The reabsorption of different solids takes place at different sites in the renal tubules. Amino acids, glucose, and small amounts of protein that pass through the glomeru­lus are reabsorbed in the first part of the proximal tubule.

          Sodium, chloride, and bi­carbonate are reabsorbed uniformly along the entire length of the proximal tubule and also in the distal tubule. Potassium is reabsorbed in the proximal and secreted in the distal tubule.

          The glomerular filtrate produces about 170 litres in a day whereas the tubules reabsorb about 168.5 litres of water, 170 gm of glucose, 100 gm of NaCl, 360 gm of NaHCO3, and small amounts of phosphate, sulphate, amino acids, urea, uric acid, etc. and excrete about 60 gm of NaCl, urea and other waste products in about 1.5 li­tres of urine. Most of these solids are reabsorbed by active transport mechanism, while some (e.g., urea) are reabsorbed by passive transport mechanism.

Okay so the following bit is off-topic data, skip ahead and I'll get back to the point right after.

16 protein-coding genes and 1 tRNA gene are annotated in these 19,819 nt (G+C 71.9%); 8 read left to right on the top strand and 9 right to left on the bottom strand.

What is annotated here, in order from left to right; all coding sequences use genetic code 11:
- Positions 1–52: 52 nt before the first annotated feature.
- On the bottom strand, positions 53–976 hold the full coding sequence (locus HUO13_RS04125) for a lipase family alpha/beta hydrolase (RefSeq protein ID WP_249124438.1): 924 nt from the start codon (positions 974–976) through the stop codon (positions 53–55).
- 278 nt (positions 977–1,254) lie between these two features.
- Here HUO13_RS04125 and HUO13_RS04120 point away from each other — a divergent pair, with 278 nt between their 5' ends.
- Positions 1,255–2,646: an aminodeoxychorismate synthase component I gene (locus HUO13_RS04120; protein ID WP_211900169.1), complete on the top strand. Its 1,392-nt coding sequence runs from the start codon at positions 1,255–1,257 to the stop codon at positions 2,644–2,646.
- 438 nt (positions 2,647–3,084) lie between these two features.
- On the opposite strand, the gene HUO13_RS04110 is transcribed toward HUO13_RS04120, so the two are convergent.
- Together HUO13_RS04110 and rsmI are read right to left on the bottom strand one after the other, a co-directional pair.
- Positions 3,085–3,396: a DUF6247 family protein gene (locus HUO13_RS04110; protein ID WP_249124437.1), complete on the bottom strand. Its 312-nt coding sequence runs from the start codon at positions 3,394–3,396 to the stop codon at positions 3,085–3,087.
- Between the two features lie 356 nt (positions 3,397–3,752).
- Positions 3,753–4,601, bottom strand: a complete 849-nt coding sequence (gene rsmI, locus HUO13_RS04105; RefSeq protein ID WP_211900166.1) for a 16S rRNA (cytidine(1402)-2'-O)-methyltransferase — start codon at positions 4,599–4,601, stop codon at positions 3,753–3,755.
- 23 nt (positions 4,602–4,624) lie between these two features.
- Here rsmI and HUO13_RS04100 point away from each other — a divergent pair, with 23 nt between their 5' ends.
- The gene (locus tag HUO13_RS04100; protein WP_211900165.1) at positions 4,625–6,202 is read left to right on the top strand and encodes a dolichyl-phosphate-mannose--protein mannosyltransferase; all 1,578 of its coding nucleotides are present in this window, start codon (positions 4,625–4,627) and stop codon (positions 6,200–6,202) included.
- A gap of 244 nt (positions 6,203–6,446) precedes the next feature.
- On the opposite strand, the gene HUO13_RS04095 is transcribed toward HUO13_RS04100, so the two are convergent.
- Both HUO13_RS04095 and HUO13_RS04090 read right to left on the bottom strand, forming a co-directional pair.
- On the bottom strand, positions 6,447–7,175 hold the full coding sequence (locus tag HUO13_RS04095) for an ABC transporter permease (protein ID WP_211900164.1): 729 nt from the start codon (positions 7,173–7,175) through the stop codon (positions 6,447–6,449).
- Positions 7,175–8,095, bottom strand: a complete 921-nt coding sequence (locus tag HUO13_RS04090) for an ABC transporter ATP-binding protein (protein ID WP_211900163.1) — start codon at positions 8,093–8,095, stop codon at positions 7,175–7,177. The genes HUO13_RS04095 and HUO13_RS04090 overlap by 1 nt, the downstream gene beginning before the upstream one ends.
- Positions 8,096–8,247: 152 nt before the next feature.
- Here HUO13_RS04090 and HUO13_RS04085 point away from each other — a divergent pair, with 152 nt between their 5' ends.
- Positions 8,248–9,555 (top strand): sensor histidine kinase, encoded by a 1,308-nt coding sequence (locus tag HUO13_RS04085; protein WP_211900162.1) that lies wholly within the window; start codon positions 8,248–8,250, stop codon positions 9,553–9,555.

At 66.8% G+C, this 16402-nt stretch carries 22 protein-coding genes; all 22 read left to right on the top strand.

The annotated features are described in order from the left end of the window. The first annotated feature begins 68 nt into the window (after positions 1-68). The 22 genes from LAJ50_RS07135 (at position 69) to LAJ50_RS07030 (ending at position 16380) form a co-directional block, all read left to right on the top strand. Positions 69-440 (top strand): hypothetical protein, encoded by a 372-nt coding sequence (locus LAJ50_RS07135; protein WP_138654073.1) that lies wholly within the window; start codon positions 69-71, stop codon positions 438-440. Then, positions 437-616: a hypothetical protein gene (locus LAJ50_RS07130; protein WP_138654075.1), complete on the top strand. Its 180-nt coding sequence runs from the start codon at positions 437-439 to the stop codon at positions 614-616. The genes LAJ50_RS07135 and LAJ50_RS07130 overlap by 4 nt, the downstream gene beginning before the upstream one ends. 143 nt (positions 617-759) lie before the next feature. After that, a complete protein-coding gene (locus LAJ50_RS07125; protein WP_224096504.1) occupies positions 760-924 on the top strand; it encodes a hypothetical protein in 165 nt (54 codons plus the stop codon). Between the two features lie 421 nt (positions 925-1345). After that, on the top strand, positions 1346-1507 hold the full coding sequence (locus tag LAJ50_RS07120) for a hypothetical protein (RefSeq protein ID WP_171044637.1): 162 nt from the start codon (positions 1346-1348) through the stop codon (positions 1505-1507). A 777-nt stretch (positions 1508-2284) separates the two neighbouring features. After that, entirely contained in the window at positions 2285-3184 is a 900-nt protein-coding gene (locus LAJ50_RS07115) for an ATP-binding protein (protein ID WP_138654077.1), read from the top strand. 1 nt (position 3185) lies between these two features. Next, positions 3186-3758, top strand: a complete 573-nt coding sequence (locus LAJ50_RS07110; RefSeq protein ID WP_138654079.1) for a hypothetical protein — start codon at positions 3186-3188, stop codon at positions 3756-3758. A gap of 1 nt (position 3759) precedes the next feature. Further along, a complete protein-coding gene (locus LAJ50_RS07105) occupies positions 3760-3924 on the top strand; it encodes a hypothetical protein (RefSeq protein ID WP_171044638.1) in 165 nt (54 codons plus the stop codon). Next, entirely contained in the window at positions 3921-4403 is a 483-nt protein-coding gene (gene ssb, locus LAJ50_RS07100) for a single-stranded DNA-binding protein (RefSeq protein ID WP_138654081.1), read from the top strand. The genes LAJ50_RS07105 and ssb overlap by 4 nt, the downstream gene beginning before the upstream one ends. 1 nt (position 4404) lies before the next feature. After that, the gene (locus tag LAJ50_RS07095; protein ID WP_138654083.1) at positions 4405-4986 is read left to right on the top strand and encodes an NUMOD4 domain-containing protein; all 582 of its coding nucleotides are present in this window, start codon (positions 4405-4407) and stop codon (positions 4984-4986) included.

In diseases, the reabsorption mechanism is altered developing glycosuria, phosphaturia, and amino aciduria.

          Although, most of the substances are reabsorbed by the tubular cells, some substances are actively trans­ported or actively excreted into the tubu­lar lumen. The secreted substance by the tubular epithelium in man are creatinine and potassium. The tubular epithelium also removes a number of foreign sub­stances that are introduced into the body for therapeutic and diagnostic purposes.